The Dig4. Cynan Jones, The Dig (2014)

Jones’s novels tend towards the short and stark; this tale of a grieving farmer and a badger-baiter is no exception. It’s an unflinching and very physical tale, whose imagery continues to haunt me.

3. Agota Kristof, The Notebook (1986)
Translated from the French by Alan Sheridan (1989)

There are some expressions that it’s easy to use without thinking when describing books – such as ‘spare prose’. Well, the prose of The Notebook is so spare that it hurts. In what may be wartime Hungary, twin boys describe their project to harden themselves physically and emotionally, and the cruelties they inflict on themselves and others in the process. Their account becomes a timeless nightmare, and I’ll be looking out for Kristof’s two sequels next year, to find out how it continues.

2. Eimear McBride, A Girl is a Half-formed Thing (2013)

I was a latecomer to reading McBride, which was my loss (or was it just the right time?): I found her novel every bit as powerful as it promised to be. This is a book whose form and style are integral to its project (a quality I’m coming to value more and more in fiction): its shifts in language are part of what the book means. As a character study, t’s remorseless – and all the better for it.

Elizabeth

1. Emma Healey, Elizabeth is Missing (2014)

To say that Healey’s debut works is both a promise and a warning. Its protagonist has dementia, and searches for her friend in a constantly renewing present; while a thread set seventy years earlier fills the gaps in a picture that only the reader can see. Elizabeth is Missing inspired a rawer, deeper reaction in me than any other book I read all year; it’s a reaction that seemed to come out of nowhere, and I find that fascinating to contemplate. This is actually something I’d like to explore on here next year; but more about that later…

Want to know what I liked most in previous years? Take a look at my other ‘favourites’ lists: 2013; 201220112010; and 2009.

The sound of fury

Joanna Kavenna, Come to the Edge (2012)

Last week, I went to the launch of the new Best European Fiction 2013 anthology; I was struck by a comment made there by the Welsh writer Robert Minhinnick before he gave his reading: that he was less interested in what a story was ‘about’ than in what it sounded like. Sure enough, there was indeed a distinctive and captivating rhythm to his delivery; it seemed to me quite a different experience from that of reading words on a page.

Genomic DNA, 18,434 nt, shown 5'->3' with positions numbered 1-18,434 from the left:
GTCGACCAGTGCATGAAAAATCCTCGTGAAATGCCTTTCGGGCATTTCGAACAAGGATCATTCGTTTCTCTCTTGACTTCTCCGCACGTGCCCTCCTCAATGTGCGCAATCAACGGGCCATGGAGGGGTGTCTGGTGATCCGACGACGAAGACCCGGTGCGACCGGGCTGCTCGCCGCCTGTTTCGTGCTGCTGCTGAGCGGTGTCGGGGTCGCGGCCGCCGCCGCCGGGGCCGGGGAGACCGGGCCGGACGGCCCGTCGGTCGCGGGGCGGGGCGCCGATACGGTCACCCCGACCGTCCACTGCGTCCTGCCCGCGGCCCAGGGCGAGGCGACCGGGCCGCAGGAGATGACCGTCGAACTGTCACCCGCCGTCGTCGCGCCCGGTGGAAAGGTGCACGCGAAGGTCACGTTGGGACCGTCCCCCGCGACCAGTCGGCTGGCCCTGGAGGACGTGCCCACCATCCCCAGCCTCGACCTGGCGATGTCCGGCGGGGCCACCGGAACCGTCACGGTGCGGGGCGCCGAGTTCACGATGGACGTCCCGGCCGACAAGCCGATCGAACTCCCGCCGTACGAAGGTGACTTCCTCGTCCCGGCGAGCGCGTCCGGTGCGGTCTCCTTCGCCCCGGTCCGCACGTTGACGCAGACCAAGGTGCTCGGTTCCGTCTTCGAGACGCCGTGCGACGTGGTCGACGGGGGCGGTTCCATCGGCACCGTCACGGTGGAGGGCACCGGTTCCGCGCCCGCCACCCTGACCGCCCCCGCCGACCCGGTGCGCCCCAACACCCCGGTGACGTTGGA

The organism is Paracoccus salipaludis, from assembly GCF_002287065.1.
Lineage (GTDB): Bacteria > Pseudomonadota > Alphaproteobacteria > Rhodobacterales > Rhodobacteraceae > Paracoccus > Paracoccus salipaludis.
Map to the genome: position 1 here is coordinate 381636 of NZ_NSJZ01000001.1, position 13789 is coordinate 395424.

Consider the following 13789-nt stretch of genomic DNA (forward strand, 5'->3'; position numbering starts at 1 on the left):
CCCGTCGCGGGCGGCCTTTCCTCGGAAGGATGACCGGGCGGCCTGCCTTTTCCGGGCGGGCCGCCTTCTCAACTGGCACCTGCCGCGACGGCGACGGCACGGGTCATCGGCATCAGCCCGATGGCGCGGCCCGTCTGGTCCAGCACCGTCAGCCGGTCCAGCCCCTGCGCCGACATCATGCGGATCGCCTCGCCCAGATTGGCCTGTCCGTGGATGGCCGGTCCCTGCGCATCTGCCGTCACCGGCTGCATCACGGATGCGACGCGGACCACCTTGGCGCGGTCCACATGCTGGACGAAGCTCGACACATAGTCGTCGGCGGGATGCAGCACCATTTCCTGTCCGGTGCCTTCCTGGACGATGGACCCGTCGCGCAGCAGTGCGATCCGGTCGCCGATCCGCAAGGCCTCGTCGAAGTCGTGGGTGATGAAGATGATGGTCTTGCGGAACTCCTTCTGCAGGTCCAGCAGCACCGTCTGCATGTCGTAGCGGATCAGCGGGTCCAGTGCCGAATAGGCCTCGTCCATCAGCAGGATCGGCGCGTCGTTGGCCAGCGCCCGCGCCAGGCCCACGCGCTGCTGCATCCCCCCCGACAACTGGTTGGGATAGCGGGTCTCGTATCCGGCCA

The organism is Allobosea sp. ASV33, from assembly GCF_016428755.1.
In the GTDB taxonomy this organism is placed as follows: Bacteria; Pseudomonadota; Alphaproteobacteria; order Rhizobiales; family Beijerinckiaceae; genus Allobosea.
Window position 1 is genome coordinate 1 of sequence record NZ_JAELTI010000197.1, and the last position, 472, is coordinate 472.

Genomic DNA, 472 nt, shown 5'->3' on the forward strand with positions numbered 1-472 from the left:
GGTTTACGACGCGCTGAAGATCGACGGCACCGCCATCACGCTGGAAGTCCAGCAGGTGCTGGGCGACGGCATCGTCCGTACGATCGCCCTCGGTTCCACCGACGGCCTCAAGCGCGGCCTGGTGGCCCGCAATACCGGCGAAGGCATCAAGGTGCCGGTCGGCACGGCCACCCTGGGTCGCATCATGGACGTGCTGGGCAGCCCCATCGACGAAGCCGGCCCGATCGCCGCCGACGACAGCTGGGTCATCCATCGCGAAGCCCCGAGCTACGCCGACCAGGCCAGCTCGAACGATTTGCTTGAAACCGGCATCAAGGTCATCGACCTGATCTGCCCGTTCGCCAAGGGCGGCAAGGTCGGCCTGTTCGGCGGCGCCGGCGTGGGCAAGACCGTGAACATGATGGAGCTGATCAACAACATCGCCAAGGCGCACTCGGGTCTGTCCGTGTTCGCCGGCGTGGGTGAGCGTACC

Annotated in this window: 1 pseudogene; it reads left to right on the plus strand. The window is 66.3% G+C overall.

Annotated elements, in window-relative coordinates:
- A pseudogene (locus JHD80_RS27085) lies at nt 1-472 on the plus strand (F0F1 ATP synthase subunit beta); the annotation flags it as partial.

I was reminded of hearing Janice Galloway reading one of her stories at ShortStoryVille a few years ago. I’d read one of Galloway’s collections not long before, but that hadn’t prepared me for this. It wasn’t simply that she was reading in the Scottish accent of her narrator (something I could only ever approximate in my mind); it was that she was able to inhabit that narrative voice in a way that just wasn’t possible for me sitting on my own with a book. I can think of several other occasions when a text has been transformed for me by hearing it read aloud – transformed in a way that is hard to capture in words.

Come to the EdgeSo, how to describe the experience of reading a book like Joanna Kavenna’s Come to the Edge, which seems almost made to be spoken, and where so much of the affect is cumulative? Well, let’s see. Kavenna’s unnamed narrator has been abandoned by her husband; feeling disillusioned with her comfortable suburban life, she answers a newspaper ad to be the helping-hand on a widow’s farm, and finds herself driving up to Cumbria. The widow is Cassandra White, a larger-than-life character with forthright views on modern life (she detests most of it, from plastic food packaging, to bread, even soap). She promptly puts the narrator to work – dirty, back-breaking work.

The first chapter of Come to the Edge shows a vision of rural apocalypse: guns firing, houses burning, helicopters approaching. The bulk of the novel is the story of how that came about. The seed is planted when a couple of long-standing local residents are evicted so their house can be sold on. Cassandra decides to ‘resettle’ them in the well appointed, but rarely occupied, second home of a banker. A thriving resettlement programme is soon underway, but always with the nagging possibility that the owners of those second homes could return at any moment…

In the back of my mind when reading Come to the Edge was a comment I heard Joanna Kavenna make last year: that she was writing as though her characters didn’t have the usual inhibitions. The resulting book is darkly comic, as Cassandra pushes things ever further; and of course there’s an element of satire on contemporary aspirational lifestyles. But it seems to me there’s also a cautionary tale here about becoming too entrenched in a given viewpoint: as the first chapter shows, the valley doesn’t do all that well out of Cassandra’s high-minded ideals; and the narrator eventually realises that she’s the one doing all the leg-work.

I loved Kavenna’s prose in this novel, and I’ve thought about quoting from it; but so much is gained from context and repetition that I don’t know whether an isolated snippet can really convey what I want to. That’s why I would also think this book would be great read aloud: that momentum would build, the characters’ voices would ring out… Then again, there’s such an energy to Come to the Edge that it almost shouts from the page.

Links
Joanna Kavenna’s website
Kavenna writes about her inspiration for the book